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SEC v. Mut. Benefits Corp. - No. 04-60573-CIV-MORE, 2004 U.S. Dist. LEXIS 23008 (S.D. Fla. Nov. 10, 2004)


Section 17(a) of the Securities Act of 1933 and § 10(b) of the Securities Exchange Act of 1934 prohibited the fraudulent offer, purchase or sale of securities and proscribe the employment of any device, scheme or artifice to defraud. The provisions also prohibited untrue statements of material fact or omission of a material fact in connection with the offering or sale of securities. The anti-fraud provisions are only violated, however, if the offeror/seller acted with scienter. In other words, the offeror/seller must have acted with the intent to deceive, manipulate or defraud. Scienter may be established not only by a showing of knowing or intentional misconduct, but also by a showing of severe recklessness. Proof of "severe recklessness" requires a showing that a defendant's conduct was an extreme departure of the standards of ordinary care which presents a danger of misleading buyers or sellers that is either known to a defendant or is so obvious that the actor must have been aware of it. Additionally, a fact is "material" if a reasonable person would attach importance to the fact misrepresented or omitted in determining his course of action.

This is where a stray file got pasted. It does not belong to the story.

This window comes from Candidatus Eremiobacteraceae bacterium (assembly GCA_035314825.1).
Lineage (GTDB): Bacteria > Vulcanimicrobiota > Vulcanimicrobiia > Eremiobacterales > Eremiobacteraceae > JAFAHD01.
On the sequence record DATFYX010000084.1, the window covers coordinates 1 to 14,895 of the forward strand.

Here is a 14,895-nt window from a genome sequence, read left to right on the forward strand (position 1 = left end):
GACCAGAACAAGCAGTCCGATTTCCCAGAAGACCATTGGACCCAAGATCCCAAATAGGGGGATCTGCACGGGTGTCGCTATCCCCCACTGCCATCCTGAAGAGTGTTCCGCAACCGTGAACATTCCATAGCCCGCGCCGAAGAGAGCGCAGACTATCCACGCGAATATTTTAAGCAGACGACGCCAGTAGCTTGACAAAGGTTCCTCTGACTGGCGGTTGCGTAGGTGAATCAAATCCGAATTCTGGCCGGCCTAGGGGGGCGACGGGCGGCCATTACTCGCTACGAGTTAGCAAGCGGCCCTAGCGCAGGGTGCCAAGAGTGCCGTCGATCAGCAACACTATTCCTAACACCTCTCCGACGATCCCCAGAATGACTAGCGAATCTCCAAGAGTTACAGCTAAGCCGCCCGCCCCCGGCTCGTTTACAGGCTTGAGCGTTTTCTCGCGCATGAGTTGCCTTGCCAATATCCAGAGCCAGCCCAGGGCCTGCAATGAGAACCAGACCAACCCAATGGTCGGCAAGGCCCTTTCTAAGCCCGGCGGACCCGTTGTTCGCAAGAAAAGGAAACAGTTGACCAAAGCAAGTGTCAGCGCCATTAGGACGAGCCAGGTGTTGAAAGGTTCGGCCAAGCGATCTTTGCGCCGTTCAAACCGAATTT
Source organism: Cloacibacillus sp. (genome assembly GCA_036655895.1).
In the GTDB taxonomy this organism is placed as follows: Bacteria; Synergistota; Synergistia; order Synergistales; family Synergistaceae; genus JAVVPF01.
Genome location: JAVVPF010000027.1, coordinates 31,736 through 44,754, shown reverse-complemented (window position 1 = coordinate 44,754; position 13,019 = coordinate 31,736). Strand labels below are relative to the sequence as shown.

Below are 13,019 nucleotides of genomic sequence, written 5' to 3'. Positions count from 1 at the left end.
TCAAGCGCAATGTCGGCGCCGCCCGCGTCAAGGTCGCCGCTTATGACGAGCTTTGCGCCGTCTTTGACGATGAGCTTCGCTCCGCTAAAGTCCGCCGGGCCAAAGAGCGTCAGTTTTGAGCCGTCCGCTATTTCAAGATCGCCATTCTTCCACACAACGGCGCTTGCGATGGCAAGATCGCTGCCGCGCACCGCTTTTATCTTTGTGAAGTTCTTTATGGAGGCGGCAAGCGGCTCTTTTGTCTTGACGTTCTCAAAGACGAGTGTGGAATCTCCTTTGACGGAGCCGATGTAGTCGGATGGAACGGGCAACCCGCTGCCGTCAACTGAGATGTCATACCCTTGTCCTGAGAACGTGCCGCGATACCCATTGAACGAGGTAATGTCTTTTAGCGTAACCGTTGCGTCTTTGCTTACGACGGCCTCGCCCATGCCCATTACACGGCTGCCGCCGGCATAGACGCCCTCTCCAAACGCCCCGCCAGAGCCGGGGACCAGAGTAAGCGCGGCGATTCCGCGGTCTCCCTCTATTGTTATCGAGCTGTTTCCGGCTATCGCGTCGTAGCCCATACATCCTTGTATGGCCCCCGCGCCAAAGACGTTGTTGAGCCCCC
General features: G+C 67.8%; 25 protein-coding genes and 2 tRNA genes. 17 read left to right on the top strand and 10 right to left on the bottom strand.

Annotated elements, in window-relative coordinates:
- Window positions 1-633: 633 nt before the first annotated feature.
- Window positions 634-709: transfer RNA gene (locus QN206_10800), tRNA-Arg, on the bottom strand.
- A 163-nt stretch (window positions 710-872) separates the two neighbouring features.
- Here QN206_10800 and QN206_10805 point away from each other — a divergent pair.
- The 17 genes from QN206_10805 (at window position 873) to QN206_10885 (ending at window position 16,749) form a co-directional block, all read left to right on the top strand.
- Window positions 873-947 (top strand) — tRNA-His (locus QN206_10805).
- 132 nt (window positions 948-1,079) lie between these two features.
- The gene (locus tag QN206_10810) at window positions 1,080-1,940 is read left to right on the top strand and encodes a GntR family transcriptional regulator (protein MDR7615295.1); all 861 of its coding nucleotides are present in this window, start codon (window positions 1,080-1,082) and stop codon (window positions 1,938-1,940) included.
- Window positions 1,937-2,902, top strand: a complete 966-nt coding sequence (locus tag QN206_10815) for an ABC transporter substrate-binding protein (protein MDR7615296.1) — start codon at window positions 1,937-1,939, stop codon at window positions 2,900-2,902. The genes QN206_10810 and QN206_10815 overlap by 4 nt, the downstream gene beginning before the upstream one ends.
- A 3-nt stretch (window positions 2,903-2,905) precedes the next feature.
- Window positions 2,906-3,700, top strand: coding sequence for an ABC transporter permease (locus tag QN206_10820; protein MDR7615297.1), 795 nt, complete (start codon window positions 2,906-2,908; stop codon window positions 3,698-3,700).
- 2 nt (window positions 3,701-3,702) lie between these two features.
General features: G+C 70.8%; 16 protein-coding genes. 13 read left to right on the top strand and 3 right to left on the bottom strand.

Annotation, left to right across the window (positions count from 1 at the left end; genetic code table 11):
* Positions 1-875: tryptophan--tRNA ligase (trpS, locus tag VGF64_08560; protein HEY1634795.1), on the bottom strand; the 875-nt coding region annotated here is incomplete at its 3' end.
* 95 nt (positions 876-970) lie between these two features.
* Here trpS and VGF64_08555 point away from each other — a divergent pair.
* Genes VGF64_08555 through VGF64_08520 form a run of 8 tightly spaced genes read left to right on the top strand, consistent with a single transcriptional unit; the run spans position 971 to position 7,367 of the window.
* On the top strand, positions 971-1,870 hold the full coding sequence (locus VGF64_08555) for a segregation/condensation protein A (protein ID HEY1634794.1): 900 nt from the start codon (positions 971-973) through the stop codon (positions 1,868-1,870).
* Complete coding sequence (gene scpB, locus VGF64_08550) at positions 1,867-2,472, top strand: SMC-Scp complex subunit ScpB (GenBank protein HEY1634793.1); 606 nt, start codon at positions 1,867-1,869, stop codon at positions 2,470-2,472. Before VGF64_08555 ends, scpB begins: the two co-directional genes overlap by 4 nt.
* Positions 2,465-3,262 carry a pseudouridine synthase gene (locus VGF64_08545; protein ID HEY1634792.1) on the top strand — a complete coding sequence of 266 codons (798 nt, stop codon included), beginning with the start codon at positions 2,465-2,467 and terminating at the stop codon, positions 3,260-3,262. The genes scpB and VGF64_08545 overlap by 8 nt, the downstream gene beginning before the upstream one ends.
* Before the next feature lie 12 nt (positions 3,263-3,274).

Defendants Mutual Benefits Corporation offered for sale viatical settlements, in which terminally-ill or chronically-ill insureds ("viators") sold the benefits of their life insurance policies for a lump-sum cash payment. The underwriter, as a viatical settlement provider, purchased the polices from the viators and then sold fractionalized interests in the policies to investors. The SEC sought preliminary injunctive to enjoin defendants from further violating § 5(a) and (c) of the Securities Act of 1933, 15 U.S.C.S. § 77e, and the antifraud provisions of federal securities laws alleging that the viatical settlements were securities covered under federal registration requirements.


Is a viatical settlement an investment contract that constitutes a "security" subject to federal securities regulation under the Securities Act of 1933?




The district court had previously rejected defendants' contention that the viatical instruments were not securities, and likewise the magistrate found that defendants' assertion that they relied on counsel's advice was irrelevant for purposes of 15 U.S.C.S. § 77e as this section imposed strict liability on offerors and sellers of unregistered securities regardless of fault, negligence, or scienter. The magistrate recommended that the SEC's motion for preliminary injunctive relief be granted as to the underwriter and two alter ego relief defendants, but that the SEC's motion for preliminary injunction as to all other relief defendants be denied.

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